The backstory: Black Swan has been nominated for four Golden Globes (and you know I love the Golden Globes!): Best Picture, Drama; Best Actress in a Drama, Natalie Portman; Best Director, Darren Aronofsky; Best Supporting Actress, Mila Kunis)
The basics: Natalie Portman plays Nina, a tightly wound ballet dancer desperate to land the lead in Swan Lake. She's perfect for the white swan, but does she have the fire to also play the black swan?
My thoughts: I love a story within a story, and this film takes classical ballet and makes it accessible for a rather different demographic. For those unfamiliar with the story of Swan Lake, it's simply described near the beginning. Even though it's clear the movie itself is a version of Swan Lake, it has enough twists and turns to make the two versions complimentary rather than redundant. There are times it's (intentionally) unclear what is real and what Nina thinks is real. Portman delivers her best performances in the scenes from her character's imagination. If she wins the Oscar, and I hope she does, it will be because of the duality of these performances; essentially, she plays two characters, and the beauty and horror of her character lies in these extremes.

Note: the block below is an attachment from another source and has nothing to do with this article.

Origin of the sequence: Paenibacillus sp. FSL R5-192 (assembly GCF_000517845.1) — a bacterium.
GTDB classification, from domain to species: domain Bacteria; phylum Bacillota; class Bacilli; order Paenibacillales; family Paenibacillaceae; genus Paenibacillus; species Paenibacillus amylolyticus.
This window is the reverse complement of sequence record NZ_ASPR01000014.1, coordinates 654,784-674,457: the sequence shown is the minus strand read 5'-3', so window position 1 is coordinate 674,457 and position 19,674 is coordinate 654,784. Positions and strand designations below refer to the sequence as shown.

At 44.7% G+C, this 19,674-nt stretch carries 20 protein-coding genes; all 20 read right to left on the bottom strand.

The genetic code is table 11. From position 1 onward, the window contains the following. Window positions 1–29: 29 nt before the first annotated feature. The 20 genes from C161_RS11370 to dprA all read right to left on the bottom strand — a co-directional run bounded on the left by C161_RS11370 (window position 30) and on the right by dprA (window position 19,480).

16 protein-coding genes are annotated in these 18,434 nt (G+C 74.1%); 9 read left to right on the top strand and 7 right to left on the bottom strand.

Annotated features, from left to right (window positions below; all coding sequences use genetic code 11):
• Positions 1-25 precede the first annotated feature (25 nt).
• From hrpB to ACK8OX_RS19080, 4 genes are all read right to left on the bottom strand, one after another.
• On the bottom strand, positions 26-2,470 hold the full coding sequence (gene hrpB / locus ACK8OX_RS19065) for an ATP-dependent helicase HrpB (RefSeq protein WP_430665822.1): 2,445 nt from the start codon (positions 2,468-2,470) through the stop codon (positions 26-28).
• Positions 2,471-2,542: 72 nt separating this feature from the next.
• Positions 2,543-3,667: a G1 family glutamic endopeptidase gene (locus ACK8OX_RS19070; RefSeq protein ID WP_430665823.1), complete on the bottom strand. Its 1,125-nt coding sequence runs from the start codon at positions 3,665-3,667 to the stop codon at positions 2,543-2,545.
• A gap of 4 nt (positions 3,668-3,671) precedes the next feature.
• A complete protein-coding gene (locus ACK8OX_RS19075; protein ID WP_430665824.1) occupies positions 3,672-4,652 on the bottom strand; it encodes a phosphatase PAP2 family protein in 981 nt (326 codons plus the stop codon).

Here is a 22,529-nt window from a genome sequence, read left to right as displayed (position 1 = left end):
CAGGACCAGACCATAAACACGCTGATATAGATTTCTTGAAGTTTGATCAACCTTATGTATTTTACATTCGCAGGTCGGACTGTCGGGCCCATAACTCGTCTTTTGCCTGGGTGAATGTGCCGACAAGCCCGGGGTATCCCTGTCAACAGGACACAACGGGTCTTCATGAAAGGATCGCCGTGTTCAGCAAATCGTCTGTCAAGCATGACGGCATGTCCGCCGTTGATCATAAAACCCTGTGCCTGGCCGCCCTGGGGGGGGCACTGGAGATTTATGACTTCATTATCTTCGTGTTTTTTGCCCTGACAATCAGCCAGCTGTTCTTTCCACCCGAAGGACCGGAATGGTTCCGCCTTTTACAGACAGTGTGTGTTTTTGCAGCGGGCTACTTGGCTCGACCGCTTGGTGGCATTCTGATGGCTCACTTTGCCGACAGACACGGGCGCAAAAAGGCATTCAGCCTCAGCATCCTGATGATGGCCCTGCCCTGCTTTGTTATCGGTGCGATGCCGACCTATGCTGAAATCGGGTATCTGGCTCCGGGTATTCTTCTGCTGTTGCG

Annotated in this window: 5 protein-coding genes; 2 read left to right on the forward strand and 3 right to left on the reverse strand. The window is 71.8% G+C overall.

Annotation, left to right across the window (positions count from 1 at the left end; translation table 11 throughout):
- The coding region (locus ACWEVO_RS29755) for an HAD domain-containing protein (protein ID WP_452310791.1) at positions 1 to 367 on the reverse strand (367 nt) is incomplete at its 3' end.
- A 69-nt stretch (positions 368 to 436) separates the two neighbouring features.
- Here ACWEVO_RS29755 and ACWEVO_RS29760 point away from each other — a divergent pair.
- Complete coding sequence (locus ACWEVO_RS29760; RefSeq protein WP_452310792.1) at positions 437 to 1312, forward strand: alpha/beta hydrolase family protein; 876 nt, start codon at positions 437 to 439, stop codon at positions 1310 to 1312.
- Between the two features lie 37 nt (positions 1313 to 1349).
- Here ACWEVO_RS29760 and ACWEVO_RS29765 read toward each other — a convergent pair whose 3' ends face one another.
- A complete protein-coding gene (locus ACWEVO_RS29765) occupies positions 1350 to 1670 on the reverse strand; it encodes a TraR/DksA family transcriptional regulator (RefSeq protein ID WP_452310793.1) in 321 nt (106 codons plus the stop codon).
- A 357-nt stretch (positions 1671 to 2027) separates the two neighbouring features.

For me, the film got better as it went along. There were frequent odes to David Cronenberg and his love for unusual objects in unique orifices. I got a hint of David Lynch and his delightfully realistic eeriness and uncertainty too. I commend Aronofsky for hinting at others but driving home a unique artistic vision of his own by the film's end.
As someone usually oblivious to a film's score unless it's dreadful or superb, this score is Oscar-worthy itself. It often utilized key musical interludes from Swan Lake, but it also found it's own, creepy voice too.
The verdict: I didn't love it as much as The King's Speech, but it is one of the year's best. Natalie Portman was Oscar-worthy and Mila Kunis was outstanding (I hope she gets more dramatic roles in the future.) It's a worthy Oscar contender. My only quibble: no Ethan Stiefel cameo.
Rating: 5 stars (out of 5 stars)
Length: 108 minutes
Release date: It's in these theaters now
Source: I paid to see it
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